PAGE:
Sure you might have seen some explosions in a game you have played before, ones that might destroy an entire building.  In nearly all cases, those have been scripted, meaning the debris and fire and dust were all created specifically for that explosion scene.  Their motions and reactions were probably all scripted so that they went in a particular direction at a particular time and a particular speed.  But what if you could have the option of changing that?  What if you could have the explostion of a dam on a river be changed in real time depending on YOUR placement of the explosives?  You might place them on the very center of the dam, creating a big hole that water rushes through, or instead you might only use a small amount of explosives to destory a small side portion and let water move out more slowly and let the water pressure be the force that eventually destroys the entire dam.

Damn.  That would be a cool scene, and I didn't even see a demo of that -- just made it up! 

What I did see demos of were all pretty impressive.  Building destructions, avalanches and car wash scenes were shown to me during E3 this past week.  I have some pictures of the demos I saw and have but keep in mind that a large portion of the "wow" factor on these demos is to see them in motion.  If and when AGEIA puts them online for public consumption, I'll be sure to let you all know.  For now you'll have to make do with some pictures of monitors and my breif descriptions.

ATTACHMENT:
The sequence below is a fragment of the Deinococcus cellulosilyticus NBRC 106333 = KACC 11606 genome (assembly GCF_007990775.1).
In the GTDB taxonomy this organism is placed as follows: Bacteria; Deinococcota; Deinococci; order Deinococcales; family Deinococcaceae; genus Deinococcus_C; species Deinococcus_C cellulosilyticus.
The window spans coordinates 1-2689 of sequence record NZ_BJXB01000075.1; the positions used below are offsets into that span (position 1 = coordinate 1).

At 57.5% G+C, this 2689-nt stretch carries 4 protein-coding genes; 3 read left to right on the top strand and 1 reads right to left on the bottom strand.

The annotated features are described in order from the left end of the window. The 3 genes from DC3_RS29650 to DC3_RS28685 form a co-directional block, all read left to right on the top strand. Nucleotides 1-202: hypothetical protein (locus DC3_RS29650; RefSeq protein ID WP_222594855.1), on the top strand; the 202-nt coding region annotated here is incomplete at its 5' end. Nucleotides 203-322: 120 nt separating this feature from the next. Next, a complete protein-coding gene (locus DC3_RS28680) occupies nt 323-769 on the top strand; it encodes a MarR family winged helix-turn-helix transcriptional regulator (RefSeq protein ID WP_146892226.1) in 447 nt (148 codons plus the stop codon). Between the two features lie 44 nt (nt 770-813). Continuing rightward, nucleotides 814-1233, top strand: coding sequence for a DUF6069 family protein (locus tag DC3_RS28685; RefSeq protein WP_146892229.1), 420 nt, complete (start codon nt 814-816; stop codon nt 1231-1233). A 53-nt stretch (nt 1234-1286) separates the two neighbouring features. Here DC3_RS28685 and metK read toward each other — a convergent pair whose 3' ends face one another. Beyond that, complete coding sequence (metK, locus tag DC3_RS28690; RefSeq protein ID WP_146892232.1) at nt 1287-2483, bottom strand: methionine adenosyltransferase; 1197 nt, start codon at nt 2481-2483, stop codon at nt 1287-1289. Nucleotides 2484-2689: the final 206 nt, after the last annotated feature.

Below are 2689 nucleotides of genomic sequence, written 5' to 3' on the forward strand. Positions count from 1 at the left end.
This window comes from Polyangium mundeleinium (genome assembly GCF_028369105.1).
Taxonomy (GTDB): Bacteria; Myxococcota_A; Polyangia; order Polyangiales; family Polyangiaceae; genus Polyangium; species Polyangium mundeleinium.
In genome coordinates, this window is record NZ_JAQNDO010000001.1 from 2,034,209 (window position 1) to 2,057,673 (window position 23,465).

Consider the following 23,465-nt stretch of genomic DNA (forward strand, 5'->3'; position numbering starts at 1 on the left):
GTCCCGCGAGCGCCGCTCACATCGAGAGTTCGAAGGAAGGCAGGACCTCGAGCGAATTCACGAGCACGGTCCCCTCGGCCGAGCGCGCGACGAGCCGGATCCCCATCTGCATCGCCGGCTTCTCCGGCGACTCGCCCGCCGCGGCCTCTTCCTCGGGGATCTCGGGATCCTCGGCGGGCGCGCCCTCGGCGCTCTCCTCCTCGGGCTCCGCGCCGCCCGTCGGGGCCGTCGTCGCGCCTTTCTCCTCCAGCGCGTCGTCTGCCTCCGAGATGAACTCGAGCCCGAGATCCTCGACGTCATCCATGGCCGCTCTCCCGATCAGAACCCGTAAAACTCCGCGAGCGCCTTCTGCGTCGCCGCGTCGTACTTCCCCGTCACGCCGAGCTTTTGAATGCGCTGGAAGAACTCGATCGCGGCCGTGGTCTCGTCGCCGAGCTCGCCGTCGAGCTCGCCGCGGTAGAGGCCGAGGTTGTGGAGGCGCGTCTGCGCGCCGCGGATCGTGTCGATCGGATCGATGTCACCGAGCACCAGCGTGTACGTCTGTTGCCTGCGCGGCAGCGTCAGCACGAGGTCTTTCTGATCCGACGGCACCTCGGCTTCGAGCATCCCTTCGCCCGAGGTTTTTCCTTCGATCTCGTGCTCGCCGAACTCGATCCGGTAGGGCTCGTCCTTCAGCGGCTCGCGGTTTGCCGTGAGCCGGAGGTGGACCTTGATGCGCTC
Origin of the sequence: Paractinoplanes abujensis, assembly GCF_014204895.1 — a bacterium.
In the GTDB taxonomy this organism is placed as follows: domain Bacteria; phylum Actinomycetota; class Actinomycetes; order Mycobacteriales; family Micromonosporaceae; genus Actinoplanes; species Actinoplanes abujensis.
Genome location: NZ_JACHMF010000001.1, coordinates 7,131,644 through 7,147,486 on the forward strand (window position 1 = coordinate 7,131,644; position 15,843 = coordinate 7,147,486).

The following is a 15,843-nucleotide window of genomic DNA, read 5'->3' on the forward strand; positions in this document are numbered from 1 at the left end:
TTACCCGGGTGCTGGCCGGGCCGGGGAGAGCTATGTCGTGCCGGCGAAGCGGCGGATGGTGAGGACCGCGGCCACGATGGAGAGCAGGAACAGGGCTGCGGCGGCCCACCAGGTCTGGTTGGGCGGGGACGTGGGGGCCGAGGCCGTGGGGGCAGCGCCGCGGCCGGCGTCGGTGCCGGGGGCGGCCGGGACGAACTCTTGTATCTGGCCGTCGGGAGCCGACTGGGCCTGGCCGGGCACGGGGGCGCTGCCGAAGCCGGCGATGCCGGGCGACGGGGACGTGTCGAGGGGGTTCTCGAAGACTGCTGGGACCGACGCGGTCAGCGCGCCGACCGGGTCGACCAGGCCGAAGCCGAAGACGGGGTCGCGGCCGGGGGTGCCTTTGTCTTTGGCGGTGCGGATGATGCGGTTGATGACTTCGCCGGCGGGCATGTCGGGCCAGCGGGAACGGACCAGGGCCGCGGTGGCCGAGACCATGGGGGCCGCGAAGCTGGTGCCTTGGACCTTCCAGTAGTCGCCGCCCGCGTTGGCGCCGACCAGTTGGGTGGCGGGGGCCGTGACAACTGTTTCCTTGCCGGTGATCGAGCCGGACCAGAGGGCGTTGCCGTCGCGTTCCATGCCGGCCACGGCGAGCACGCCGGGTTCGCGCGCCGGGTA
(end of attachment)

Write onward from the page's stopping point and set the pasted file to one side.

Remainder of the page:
First up is a demo of fluid dynamics running on PPU powered system.

This image shows some fluid being poured from over top of a car and having it run off the car according to the angle, amount and direction of how it was poured following laws of physics.  The controller was able to move and change the amount of fluids being dispersed on the demo and it was fairly impressive to see it running. 

The avalanche demo showed several hundred real time rigid bodies interacting with each other and their surroundings in real time. 

The demo allowed the user to control how many boulders came running down the side of the mountain, and thus affecting how each bounced off each other and off the ground.  Every object you can (almost) see in the image above is being calculated in real time on the PhysX chip.

The final demo was actually a movie through an unannounced engine that shows a completely immersive world.

Though still very early in development graphically, the level of interaction I saw was very intriguing.  Here we see a couple of crates being shot and and destroyed in smaller pieces than you would usually see and all very dependent on where the box was shot.  It didn't stop there though as the demo movie showed the player shooting a parked airplane and having pieces of it falling off and denting. 

This screenshot does not give much into what is happening or how complex the scene is, but a plane has just recently flown into this hanger and run into a couple of stacks of items, knocking them all over and causing a large amount of interactions between the various environmental pieces.  Everything in the image was affected by the planes "entry" into the scene including the bomb that has just fallen on the walkway you are standing on!

Throughout the demos, I was very impressed with what the PhysX PPU allowed the demos to run and was easily surpassing the very best that current CPU-based physics can allow for.  That being said, AGEIA has a lot of work ahead of them for this type of realism to hit home in a gamer's machine.